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Music for my Love - Volume 2
Ukrainian Festival Orchestra/Paul Mann
rec. 2018, Lviv Palace of the Arts, Lviv, Ukraine

Series of classical discs appear easy to launch but the company doing the launching may lack the funding stamina and loyalty for anything more than a first volume; not so here. Martin Anderson's living aural tribute to his partner Yodit Tekle, who was diagnosed with stomach cancer in 2014, has proved itself a project with staying power. It started auspiciously (review ~ review) a couple of years ago, and without detracting from its ignition (which has brought into existence more than 100 compositions by living composers) has transcended its origins.

This second tranche made up of thirteen pieces from twelve composers with the scores running between 2:12 and 13:34 has ranged far and wide - including those recognised from single-composer discs issued by Toccata Classics to new visitants with both familiar (Bacri, Corp, Serebrier) and unfamiliar (Hautekiet, Whild, Hickey) names. No women, though - perhaps in future volumes.

Just a few listening impressions: Bacri's short Prélude declares itself in complexity of scoring and intensity of emotion. While freestanding it forms a scene-setter for his song-cycle Chants D'amour. Kinsella has had his symphonies brought out on Toccata and RTÉ Lyric FM. His Amhrán do Yodit has an exposed and extended solo violin line: as surreptitious as it is eloquent. Kinsella wrote his 11th symphony at the age of 84 in 2016. Richard Whild's quite lengthy 176 Reasons conjures the hypnotic movement of many interleaving curtains and conveys a sense of ascent. While it apparently owes something of its structure to doubling of tempo and diminishing of dynamic it does not feel mathematically contrived. David Matthews, the brother of Colin Matthews, has written nine symphonies, six concertos, fourteen string quartets and, remarkably, five symphonic poems. His A June Song presents a vulnerable face and a lark-like sound. This cannot be entirely down to an extended task for the solo violin. Amid the shock of the new let's not forget a superb Chandos CD of his orchestral music.
Wim Hautekiet's Alex's Waltz is a delicate and dignified dance. It's light on its toes and flies wings of graceful melody. Two pieces by Gregory Rose have a touch of Tippett and Hovhaness about them. Sean Hickey, Detroit-born and already endorsed by Delos, contributed Single Malt. After some highly hyperactive writing comes what amounts to a quiet requiem. Amid a silvery and spidery line for solo violin this score noticeably possesses some of the flavour of Arvo Pärt's Cantus. Ronald Corp is well known as a conductor who I recall from the very late 1970s conducting the Finchley Children's Music Group. His The Wings of Memory has wings indeed and chalks up almost locomotive speed. It concludes in hymnal style with a melody with no syrup about it. Philip Ramey is another composer previously supported by Toccata to the label's credit. His Symphonic Song includes material from his Piano Sonata No. 10. Gerard Schurmann's chamber music has been well treated by Toccata and looks set for further volumes. His Nefertiti is wistful but optimistic for the future of Alex, the couple's son. I did not know, until reading the CD notes, that 'Nefertiti' is a name meaning "The beauty has come". Robin Walker, another composer who has been stirred to write symphonic poems, wrote She Moved through the Fair - a long piece in this collection - which is an absorbing composition and remarkably imparts that sense of losing oneself in the dance. Another fine conductor concludes the anthology with Last Tango Before Sunrise. Serebrier is an underrated senior composer. This tango has a Hollywood accent and feels like a soul-brother to Bernard Herrmann's main theme from Marnie. It's more about a reflective facet of the tango than about the dance itself. It is a companion to Serebrier's Tango in Blue and Almost a Tango.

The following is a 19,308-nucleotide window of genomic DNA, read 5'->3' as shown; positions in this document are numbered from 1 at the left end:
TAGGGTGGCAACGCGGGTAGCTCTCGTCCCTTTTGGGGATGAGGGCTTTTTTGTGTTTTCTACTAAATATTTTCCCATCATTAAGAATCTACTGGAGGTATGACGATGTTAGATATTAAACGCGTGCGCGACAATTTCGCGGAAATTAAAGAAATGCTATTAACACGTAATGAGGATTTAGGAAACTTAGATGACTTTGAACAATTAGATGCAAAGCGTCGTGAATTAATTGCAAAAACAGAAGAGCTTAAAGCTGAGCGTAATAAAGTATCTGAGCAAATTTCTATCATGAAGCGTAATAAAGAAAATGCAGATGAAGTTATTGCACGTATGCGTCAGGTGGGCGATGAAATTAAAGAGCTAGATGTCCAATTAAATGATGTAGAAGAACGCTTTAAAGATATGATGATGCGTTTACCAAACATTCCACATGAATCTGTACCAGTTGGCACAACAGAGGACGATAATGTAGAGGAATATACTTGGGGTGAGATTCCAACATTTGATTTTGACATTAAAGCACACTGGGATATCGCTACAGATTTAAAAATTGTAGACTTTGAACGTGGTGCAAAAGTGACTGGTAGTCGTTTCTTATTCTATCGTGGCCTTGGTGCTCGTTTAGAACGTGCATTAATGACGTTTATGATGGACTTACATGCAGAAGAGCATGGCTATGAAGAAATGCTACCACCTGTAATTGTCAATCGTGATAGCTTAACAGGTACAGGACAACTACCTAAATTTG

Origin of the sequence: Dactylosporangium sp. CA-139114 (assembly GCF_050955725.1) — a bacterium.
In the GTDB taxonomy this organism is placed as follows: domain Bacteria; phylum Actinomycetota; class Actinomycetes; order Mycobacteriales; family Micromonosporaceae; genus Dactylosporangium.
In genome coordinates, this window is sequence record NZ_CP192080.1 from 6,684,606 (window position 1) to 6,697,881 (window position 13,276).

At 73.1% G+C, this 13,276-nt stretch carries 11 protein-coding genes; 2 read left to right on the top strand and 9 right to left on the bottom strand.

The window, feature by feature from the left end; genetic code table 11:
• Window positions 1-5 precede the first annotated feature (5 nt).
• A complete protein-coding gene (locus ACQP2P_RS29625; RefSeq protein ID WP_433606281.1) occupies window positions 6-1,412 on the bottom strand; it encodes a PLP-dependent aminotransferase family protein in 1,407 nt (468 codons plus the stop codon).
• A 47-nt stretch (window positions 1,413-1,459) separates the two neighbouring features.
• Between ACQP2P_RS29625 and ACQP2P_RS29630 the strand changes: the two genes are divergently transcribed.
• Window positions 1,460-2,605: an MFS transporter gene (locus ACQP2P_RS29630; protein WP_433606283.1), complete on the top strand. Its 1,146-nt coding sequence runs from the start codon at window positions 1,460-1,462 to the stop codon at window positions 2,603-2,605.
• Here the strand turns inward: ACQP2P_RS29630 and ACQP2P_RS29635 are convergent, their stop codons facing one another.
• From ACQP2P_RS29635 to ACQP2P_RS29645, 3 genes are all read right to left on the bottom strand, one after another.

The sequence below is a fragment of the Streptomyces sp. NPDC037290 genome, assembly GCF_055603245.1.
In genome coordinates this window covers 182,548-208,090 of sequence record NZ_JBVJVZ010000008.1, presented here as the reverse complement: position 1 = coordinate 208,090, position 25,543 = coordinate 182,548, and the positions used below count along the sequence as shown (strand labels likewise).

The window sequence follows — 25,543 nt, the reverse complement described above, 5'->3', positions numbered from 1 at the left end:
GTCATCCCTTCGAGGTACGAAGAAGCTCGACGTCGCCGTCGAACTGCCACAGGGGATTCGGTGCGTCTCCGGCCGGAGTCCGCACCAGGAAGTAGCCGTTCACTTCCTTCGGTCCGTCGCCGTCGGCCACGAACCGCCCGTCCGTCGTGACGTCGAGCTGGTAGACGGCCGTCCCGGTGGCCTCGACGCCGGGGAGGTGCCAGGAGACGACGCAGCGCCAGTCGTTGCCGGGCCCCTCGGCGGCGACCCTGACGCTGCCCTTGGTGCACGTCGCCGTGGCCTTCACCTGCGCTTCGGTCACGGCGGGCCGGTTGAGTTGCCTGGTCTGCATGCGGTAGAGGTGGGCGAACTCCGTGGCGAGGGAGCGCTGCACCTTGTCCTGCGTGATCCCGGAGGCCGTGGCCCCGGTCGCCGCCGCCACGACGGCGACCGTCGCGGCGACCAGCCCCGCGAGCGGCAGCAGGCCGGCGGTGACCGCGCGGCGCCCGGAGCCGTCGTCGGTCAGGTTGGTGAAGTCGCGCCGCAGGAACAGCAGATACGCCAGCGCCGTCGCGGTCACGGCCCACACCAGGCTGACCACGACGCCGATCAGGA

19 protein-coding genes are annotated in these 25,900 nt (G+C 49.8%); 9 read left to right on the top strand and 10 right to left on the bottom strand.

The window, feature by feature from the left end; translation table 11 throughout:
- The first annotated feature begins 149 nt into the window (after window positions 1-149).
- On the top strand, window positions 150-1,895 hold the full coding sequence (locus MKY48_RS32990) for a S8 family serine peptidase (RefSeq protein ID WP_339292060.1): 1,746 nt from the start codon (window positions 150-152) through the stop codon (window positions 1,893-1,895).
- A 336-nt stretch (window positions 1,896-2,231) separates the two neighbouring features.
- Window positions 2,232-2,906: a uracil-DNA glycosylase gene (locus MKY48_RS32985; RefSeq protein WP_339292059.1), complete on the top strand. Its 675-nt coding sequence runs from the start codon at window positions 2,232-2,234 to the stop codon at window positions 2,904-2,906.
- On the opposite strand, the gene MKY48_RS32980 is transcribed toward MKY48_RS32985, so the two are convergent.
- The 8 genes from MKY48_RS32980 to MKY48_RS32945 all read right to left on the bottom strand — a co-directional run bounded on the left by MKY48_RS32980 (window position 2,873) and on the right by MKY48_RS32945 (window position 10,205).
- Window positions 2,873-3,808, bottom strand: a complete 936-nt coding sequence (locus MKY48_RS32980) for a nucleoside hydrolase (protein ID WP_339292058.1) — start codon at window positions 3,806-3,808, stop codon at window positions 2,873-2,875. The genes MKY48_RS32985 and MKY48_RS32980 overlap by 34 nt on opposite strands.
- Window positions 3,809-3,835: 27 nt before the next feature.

Paul Mann regularly clocks up air miles to record unfamiliar music with orchestras who are not exactly well-known; credit to him for his work on this series. I did not know, until recently, that Mann worked closely with rock group Deep Purple and was a friend of the group's keyboard player, Jon Lord.

Across the booklet’s 24 pages each of these composers is profiled in substance as are the orchestra, the conductor and recounts with touching candour Martin Anderson's life with his partner.

Rob Barnett
Contents list
Nicolas BACRI (b.1961) Prélude aux chants d'amour [2:57]
John KINSELLA (b.1932) Amhrán do Yodit [4:49]
Richard WHILDS (b.1966) 176 Reasons [9:12]
David MATTHEWS (b.1943) A June Song [4:43]
Wim HAUTEKIET Alex's Waltz [2:24]
Gregory ROSE (b.1948) Eritrean Sunset; Tigrinya Dance [9:28]
Sean HICKEY (b.1970) Single Malt [6:01]
Ronald CORP (b.1951) The Wings of Memory [4:45]
Philip RAMEY (b.1939) Symphonic Song [7:56]
Gerard SCHURMANN (b.1924) Nefertiti [2:14]
Robin WALKER (b.1953) She Moved through the Fair [13:34]
Jose SEREBRIER (b.1938) Last Tango Before Sunrise [3:22]


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